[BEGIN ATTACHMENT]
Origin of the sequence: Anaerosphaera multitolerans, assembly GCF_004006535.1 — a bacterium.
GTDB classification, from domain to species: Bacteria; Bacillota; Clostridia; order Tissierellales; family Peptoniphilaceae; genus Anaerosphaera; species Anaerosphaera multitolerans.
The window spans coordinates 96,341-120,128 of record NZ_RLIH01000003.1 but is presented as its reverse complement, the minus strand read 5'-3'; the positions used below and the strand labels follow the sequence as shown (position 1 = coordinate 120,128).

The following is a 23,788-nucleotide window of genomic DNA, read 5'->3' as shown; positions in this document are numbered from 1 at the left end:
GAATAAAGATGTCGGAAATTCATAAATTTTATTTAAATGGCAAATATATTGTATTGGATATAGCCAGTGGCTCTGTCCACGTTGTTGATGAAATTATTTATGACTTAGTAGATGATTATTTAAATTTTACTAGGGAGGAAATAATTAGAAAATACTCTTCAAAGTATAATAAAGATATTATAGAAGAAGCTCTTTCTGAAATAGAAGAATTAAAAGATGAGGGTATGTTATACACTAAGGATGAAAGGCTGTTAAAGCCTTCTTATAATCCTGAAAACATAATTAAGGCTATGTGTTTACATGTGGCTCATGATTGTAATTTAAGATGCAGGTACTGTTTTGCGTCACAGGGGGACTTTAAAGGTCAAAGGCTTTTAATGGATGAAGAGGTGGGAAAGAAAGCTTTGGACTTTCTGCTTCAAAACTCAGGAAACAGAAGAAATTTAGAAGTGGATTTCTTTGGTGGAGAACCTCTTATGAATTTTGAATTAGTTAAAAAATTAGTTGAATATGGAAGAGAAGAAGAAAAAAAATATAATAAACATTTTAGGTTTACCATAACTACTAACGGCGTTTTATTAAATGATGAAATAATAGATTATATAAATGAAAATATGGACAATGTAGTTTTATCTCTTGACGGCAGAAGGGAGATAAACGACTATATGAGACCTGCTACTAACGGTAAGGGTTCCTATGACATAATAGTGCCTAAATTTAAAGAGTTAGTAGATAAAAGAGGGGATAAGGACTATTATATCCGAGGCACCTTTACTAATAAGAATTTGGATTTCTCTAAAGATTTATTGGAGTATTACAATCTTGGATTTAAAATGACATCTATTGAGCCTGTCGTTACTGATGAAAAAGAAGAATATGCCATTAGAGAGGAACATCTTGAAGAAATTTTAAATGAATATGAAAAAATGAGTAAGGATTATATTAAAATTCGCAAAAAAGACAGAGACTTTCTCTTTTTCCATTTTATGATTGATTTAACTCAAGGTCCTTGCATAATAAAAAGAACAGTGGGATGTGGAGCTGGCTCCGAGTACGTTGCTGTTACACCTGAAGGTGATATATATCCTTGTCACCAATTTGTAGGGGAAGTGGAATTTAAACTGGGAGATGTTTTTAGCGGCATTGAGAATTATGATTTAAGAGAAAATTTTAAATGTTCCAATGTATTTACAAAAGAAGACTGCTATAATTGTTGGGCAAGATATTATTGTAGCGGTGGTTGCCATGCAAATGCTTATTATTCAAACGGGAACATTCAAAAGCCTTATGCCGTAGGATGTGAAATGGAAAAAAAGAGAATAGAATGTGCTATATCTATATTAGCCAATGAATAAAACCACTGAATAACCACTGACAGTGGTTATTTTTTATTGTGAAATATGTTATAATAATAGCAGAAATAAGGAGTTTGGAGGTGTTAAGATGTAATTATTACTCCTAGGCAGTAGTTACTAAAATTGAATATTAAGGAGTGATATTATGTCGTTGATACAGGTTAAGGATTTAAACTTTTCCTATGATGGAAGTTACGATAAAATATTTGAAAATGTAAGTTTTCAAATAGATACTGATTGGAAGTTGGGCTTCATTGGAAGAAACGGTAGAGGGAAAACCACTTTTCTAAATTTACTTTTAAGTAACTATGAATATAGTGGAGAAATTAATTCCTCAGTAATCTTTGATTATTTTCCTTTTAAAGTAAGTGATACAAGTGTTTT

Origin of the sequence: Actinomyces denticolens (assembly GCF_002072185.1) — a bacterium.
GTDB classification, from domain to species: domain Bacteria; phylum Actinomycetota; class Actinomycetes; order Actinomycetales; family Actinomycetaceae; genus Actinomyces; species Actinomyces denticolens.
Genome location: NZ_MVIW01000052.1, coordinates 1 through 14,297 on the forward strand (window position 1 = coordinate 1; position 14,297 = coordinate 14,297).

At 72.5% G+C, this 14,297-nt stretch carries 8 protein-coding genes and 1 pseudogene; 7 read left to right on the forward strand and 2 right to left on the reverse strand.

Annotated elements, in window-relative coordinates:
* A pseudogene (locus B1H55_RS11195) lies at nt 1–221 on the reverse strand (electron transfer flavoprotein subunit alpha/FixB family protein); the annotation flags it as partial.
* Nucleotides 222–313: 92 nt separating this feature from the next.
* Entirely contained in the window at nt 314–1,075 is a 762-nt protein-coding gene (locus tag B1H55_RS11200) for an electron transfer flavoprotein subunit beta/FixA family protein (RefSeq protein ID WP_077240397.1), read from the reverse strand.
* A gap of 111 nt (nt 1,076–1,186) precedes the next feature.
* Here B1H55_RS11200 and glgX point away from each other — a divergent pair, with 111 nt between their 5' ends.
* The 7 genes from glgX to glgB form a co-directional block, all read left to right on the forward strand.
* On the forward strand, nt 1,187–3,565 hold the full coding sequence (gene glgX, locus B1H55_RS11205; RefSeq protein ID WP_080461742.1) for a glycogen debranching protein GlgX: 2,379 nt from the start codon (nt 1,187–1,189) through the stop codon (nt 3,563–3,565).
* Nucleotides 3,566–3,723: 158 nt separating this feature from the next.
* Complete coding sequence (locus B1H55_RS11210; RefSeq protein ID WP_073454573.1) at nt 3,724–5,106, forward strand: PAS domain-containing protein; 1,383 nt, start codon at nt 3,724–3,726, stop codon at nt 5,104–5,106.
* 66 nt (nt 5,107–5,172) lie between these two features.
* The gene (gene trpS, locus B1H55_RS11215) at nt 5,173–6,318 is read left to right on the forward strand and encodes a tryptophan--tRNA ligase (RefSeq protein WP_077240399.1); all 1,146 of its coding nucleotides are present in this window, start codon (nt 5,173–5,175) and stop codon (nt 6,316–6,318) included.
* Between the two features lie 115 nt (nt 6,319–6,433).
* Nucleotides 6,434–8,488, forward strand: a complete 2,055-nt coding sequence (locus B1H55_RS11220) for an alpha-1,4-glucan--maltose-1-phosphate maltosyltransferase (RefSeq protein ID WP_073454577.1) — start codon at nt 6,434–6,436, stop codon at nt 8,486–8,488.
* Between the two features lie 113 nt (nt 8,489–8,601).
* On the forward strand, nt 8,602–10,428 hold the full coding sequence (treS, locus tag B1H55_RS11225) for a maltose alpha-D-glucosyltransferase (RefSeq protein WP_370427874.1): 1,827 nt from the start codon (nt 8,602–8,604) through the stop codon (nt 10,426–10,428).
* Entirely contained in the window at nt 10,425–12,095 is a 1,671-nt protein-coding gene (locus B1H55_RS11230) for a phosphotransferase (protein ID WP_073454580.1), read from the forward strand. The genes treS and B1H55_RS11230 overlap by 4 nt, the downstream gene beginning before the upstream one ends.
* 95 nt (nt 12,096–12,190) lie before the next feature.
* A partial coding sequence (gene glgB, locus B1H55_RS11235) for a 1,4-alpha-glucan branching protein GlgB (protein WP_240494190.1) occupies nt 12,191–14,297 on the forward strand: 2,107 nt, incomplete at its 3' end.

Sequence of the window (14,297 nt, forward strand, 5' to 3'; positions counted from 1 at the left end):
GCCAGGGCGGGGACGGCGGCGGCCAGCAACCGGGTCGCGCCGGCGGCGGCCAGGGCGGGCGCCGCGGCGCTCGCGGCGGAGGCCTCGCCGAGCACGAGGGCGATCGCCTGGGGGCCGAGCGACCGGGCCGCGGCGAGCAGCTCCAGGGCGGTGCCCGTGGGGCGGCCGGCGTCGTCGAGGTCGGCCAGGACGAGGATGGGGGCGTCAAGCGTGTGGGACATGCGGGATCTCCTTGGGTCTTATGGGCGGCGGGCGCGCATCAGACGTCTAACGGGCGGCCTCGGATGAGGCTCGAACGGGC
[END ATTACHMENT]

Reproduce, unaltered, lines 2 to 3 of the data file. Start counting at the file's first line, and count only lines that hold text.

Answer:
GTDB classification, from domain to species: Bacteria; Bacillota; Clostridia; order Tissierellales; family Peptoniphilaceae; genus Anaerosphaera; species Anaerosphaera multitolerans.
The window spans coordinates 96,341-120,128 of record NZ_RLIH01000003.1 but is presented as its reverse complement, the minus strand read 5'-3'; the positions used below and the strand labels follow the sequence as shown (position 1 = coordinate 120,128).